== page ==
If there’s one thing that you maybe haven’t noticed about most financial advisors, it’s that we are arrogant pricks. Please note that I said “we are” – not “they are” – as I include myself in that statement.
We all have firms that provide the most superior customer service. We all have investment strategies that either outpace the market or have the lowest internal expense.
Face it, as financial advisors, we have this attitude that we can’t do wrong and if we DO something wrong, it’s easy to cast the blame and point our finger at the stock market.
I’m here to tell you that I’m not perfect.
While I wish I could sit here and tell you that I provide all of my clients with exceptional customer service and that my investment strategies mirror Wall Street’s investment gurus – the truth is that I’m far from it. There have been many times that I have failed as a financial advisor; but there is one instance that still haunts me to this day.
An Unexpected Referral
It was 2007 and my dad, who typically wasn’t one for finding me new clients, stumbled across a gentleman that was just laid off. He was a factory worker and when his employer’s plant closed down, he now had access to a pension and a small 401(k) that he could roll over. He was still five years away from reaching retirement at his determined retirement age, so he wanted to invest the money and let it grow.
He didn’t have much experience with the market other than his 401(k) that he had been in for about seven years. After walking him through various investment strategies, we had decided upon a portfolio of roughly 55% stocks and 45% bonds, mostly invested in mutual funds. For the first year and a half, things worked out great. In his mind, he was making a little bit of money and from my side, I had a client that was content with the gains he saw.
Everything seemed fine until October of 2008. For those of you who had money invested in the market at that time- I’m sure I don’t need to rehash old wounds and remind you of how bad that time was. For my client, it was worse than any flashbacks from Vietnam! He didn’t know what hit him and frankly, like most other financial advisors, I was a bit shell shocked myself.
I like to say that thankfully, we are only 55% in the stock market and that we “only lost” a certain percentage, and yes, it could have been worse – but try telling that to someone who had never been through such a steep market decline. Even though everyone else was going through the same situation, there was little comfort for my client that he wasn’t alone in losing a large percentage of his investments.
He confided in me and trusted me and asked me for my advice. Like I did for many other clients, I echoed the advice:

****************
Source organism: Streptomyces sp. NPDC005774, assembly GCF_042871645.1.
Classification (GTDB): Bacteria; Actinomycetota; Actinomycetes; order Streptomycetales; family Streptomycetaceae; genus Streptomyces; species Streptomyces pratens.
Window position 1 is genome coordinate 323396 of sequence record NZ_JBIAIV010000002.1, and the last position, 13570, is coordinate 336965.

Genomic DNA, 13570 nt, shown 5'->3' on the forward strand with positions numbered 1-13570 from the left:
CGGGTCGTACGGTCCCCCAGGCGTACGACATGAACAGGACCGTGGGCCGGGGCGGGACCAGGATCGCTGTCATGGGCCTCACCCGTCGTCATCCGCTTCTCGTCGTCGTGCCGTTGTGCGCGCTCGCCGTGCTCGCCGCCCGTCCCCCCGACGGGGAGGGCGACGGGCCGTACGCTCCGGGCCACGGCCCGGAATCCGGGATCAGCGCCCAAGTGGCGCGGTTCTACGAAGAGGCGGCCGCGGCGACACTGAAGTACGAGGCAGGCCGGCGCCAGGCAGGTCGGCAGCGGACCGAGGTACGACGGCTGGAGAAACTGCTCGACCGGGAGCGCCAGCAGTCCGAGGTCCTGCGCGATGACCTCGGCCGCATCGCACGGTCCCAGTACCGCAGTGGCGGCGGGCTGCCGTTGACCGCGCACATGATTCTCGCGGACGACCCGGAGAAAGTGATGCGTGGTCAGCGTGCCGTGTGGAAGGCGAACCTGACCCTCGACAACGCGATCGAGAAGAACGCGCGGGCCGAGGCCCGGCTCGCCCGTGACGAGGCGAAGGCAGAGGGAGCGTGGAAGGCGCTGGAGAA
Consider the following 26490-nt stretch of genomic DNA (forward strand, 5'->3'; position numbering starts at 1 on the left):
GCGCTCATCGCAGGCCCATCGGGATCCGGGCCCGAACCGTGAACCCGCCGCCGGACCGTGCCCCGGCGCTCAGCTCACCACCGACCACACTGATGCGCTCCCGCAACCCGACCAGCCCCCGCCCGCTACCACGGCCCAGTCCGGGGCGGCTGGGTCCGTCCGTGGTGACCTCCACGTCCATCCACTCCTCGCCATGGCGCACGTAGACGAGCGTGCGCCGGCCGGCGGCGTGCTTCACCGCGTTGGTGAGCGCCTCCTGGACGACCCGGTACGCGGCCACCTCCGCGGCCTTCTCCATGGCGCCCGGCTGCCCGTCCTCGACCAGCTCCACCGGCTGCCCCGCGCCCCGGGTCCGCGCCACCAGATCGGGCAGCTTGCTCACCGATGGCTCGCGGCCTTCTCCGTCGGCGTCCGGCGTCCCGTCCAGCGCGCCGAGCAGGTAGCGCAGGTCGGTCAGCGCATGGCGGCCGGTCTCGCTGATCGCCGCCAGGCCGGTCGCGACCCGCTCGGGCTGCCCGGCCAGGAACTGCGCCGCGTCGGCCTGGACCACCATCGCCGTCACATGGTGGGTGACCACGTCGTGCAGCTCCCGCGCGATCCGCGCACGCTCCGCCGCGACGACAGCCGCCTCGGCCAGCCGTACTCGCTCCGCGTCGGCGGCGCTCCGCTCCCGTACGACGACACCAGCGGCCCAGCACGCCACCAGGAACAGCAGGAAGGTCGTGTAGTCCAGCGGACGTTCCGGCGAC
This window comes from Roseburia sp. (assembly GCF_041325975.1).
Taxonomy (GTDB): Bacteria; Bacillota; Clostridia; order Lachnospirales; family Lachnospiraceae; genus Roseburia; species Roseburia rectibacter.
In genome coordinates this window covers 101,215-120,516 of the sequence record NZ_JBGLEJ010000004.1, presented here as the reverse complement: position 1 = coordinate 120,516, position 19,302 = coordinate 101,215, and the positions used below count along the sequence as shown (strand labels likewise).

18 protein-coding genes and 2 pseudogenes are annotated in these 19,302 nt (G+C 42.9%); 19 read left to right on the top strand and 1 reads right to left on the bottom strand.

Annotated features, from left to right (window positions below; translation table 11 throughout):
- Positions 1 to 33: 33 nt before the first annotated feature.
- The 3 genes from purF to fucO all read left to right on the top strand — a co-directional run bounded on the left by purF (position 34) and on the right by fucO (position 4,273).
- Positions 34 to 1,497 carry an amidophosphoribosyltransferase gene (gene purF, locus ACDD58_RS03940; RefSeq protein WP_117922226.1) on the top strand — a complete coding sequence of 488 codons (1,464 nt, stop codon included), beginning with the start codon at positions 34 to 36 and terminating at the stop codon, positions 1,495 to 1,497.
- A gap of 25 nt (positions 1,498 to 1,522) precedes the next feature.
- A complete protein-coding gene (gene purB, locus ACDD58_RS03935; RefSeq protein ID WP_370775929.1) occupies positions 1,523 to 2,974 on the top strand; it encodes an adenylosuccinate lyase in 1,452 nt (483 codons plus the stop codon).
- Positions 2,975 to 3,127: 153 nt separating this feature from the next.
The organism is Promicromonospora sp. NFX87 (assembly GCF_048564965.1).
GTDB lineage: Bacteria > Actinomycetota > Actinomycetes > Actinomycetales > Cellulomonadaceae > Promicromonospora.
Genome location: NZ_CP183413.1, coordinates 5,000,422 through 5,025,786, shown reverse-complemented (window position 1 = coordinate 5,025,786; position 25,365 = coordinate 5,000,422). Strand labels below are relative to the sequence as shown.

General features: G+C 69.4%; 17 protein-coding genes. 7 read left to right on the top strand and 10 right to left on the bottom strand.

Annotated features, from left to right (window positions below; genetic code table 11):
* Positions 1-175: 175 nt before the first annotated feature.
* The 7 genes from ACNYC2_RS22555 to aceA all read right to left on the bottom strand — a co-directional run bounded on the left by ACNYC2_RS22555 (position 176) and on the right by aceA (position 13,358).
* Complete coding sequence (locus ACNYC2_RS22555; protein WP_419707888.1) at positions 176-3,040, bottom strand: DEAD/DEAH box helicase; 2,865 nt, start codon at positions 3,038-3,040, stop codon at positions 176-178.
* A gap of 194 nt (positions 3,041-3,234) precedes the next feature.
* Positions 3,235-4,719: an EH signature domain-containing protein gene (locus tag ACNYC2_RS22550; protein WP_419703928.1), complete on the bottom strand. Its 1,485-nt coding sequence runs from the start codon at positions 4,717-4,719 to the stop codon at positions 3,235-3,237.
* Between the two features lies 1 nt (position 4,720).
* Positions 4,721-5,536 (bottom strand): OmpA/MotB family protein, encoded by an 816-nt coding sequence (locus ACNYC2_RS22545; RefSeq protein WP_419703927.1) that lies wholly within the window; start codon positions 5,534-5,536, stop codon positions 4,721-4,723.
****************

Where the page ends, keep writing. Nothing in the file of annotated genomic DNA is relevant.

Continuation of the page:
“We’ve got to stick it out.”
More from GFC, Below
I explained that he couldn’t sell now, because if he did, he’ll never get the money back, especially if he took the proceeds and transferred it to the bank and put it into a CD.
I can’t remember the exact percentage, but I am fairly certain we were down about 25% from the high and about 20% down from his initial investment. At the time, banks were paying between 2% and 3%, so it would take him many years to get his money back.
Depending on my advice, he stayed put. Into the new year, we saw some improvement and many of us hoped that the market was on its road to recovery – but like any big wave, the down current was just getting ready to suck us all back in.
Bad Market, Round 2
Enter March of 2009. I’ll never forget the day. The Dow was down again having dropped over 1,700 points since the beginning of February. It finally hit the bottom on March 9th, 2009 but obviously no one knew that.
What I do remember about that day because my client called me and he had enough. He was ready to cash out completely. I tried one last attempt to encourage him to stay put, but he wasn’t having it. As I did with all of my clients, I said,
“I feel like I’m letting you down by letting you cash out, but at the end of the day, it’s your money and you’re in charge and I’ll do what you want me to do”.
He didn’t take much time to think about it and he gave me the instructions to liquidate. I can’t tell you what it feels like knowing that in your heart a person is doing the wrong thing, and no matter what you say or any information or research that you provide to support your reasoning, they’re still going to act upon that wrong decision.
That day, I felt like a failure.
That day, I was a failure.
With hindsight and 20/20, we all know now that the market has recovered and had the client left the money right where it was, he would have been made whole and then some by now.
What adds insult to injury is that the very next day, literally the day after he cashed out, the market was up big. And over the next seven days, he would have recouped just under 11% of what he lost.
And yes, I know that 11% would not have recovered all of his losses, it would still have put several thousand dollars back into his pocket.
I hate losing my client’s money.
I could take my retirement, cash it out, bet it on black on a roulette table, and lose it all at a casino and it wouldn’t stress me out as much as watching someone do what this guy did.
This isn’t a news flash for most of you, financial advisors are not perfect, but let me maybe be one of the first to admit it, I’m definitely far from it.